Texas Tech Football: Fehoko Shows Flashes In Scrimmage

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Once it was learned that Davis Webb would not participate in Texas Tech Midland scrimmage, most fans were disappointed because we would not get to see Pat Mahomes and Webb battle it out for the starting QB job. Yet during the scrimmage, Texas Tech Football fans got a small glimpse of something we’ve been looking forward to seeing for two years: Breiden Fehoko and Mike Mitchell playing football for Texas Tech. The myths, legends, and mysteries surrounding both players began to decrease a bit as fans finally watched these highly recruited players with their own eyes.

Over the next two days we will spend time analyzing the performance of both players. But today, we will focus on Breiden Fehoko — an Under Armor All-American defensive lineman from Honolulu, Hawaii.

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The Fehoko family is as close to royalty in Lubbock, Texas as can be found. Likewise, Breiden Fehoko became a cult hero and a college football legend in the minds of many Tech fans the moment he committed to Kliff Kingsbury’s squad. It is understandable that Tech fans are foaming at the mouth to see Fehoko perform because many think he is to be the savior of the long maligned Red Raider defensive line. However, these expectations are unfair and unreasonable for a true freshman, no matter his pedigree.

In the scrimmage, Fehoko’s snaps came almost exclusively against the second-team offensive line, which is more of a mash unit than a true college football OL. Despite going against a rag-tag second-team OL, Fehoko got off to a slow start but he made some impressive plays as the day progressed.

The most glaring weakness in Fehoko’s performance was the lack of diversity in his pass rush moves. But this is to be expected of a player who is only eight practices into his college career. Fehoko is as strong of a player as Tech has on the roster, but his attempts to simply bull rush through the offensive line were largely ineffective. This technique is obviously Fehoko’s go-to move, because it worked so well in high school that he didn’t need to develop any other moves.

Fehoko often faced double-teams from the guard and center neutralizing his strength. No matter how strong he is he will not be able to overpower two college offensive linemen. Under the guidance of his mentor and defensive line coach Mike Mitchell, Fehoko will develop his footwork and hand placement allowing him to build a repertoire of pass rush moves, but this process will take time. It should also be noted that Fehoko was by no means invisible during the scrimmage.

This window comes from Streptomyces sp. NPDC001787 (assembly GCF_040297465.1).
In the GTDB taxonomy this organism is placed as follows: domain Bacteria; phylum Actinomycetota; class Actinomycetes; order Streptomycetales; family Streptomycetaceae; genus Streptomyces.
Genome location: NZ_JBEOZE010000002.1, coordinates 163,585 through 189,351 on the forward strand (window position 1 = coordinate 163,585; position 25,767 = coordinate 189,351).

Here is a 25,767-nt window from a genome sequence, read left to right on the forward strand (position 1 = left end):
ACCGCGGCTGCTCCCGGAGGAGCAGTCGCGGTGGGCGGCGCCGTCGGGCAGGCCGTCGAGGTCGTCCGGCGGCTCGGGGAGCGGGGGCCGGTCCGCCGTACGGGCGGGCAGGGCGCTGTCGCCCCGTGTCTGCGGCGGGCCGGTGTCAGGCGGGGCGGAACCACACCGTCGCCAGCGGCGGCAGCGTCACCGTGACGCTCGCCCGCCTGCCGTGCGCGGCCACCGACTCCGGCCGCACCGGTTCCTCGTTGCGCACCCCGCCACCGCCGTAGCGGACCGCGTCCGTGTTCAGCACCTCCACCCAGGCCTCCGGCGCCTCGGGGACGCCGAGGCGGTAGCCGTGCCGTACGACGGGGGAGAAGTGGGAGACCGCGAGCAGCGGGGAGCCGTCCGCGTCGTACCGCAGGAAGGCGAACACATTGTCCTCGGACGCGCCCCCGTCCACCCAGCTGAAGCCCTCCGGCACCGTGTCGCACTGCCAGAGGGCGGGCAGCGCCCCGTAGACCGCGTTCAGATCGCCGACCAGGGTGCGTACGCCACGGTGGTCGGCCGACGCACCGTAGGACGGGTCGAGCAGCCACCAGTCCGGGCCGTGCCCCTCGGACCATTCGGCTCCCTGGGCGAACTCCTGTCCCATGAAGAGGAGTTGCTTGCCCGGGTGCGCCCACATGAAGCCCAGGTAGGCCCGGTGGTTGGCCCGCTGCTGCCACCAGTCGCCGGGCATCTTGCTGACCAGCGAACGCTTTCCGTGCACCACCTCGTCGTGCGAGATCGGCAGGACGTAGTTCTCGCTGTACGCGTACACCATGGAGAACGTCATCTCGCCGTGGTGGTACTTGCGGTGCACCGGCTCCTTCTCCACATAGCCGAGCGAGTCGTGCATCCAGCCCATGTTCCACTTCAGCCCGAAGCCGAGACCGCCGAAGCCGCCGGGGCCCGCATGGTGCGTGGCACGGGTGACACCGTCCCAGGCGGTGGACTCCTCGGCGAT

As the scrimmage progressed Fehoko (who wears No. 4) began to make impressive plays, and one could see his confidence grow during the afternoon.

In the clip below, Fehoko’s brute strength is on display as he pushes the offensive lineman right into the face of the QB causing a poor throw. Fehoko is lined up as the second down lineman from the bottom of the screen, and is to the left of the lineman that jumps into the neutral zone.

In the next clip, Tech fans have to love seeing Fehoko blow up a running play in the backfield. In 2014, Tech’s run defense was only slightly better than that of the Cavazos Junior High Cavaliers. Therefore, if Fehoko can become a force against the run, the Tech defense will benefit tremendously. Against the run, Fehoko’s strength will be an important asset as he must hold his ground and keep the offensive lineman off of the linebackers.

Near the end of the scrimmage, Fehoko sacks the quarterback on two separate occasions. On the first play (seen in the clip below), Fehoko beats his man despite being held and gets to the QB. It must be noted that much of the credit for this sack goes to the secondary because their coverage gave Fehoko time to get into the backfield.  However, this play shows Fehoko’s motor and tremendous effort, which ultimately pays off for him.

On the final play of the scrimmage, Fehoko records his second sack of the day. This play is interesting because Fehoko shows his speed as he blows past his man leaving the offensive lineman standing still. Though Fehoko is lauded for his strength, he also possesses the type of agility and quickness that is rare for a man of his size.  Fehoko’s cardiovascular conditioning is just as important to him as is his strength training.  It seems like this conditioning showed late in the scrimmage as the offensive line looked tired and Fehoko still looked fresh.  Such conditioning will be critical in the fourth quarter of games this fall.

Tech fans must be careful not to place too high of expectations upon any true freshman. We must not anoint Fehoko as the next Gabe Rivera before he even plays one snap in a real game. And while it’s exciting to have a player of Fehoko’s talent, intelligence, and work ethic on campus, fans should allow the player time to grow.

As evidenced in the scrimmage, Fehoko is raw and his game needs refinement, but he also has the natural talent and ability to be a solid contributor as a freshman. If he develops into an All-American, only time will tell but because of what we know about the values and work ethic he learned from his family, I wouldn’t bet against it.

Join Wreck ‘Em Red on Thursday as we analyze Mike Mitchell’s performance in Midland.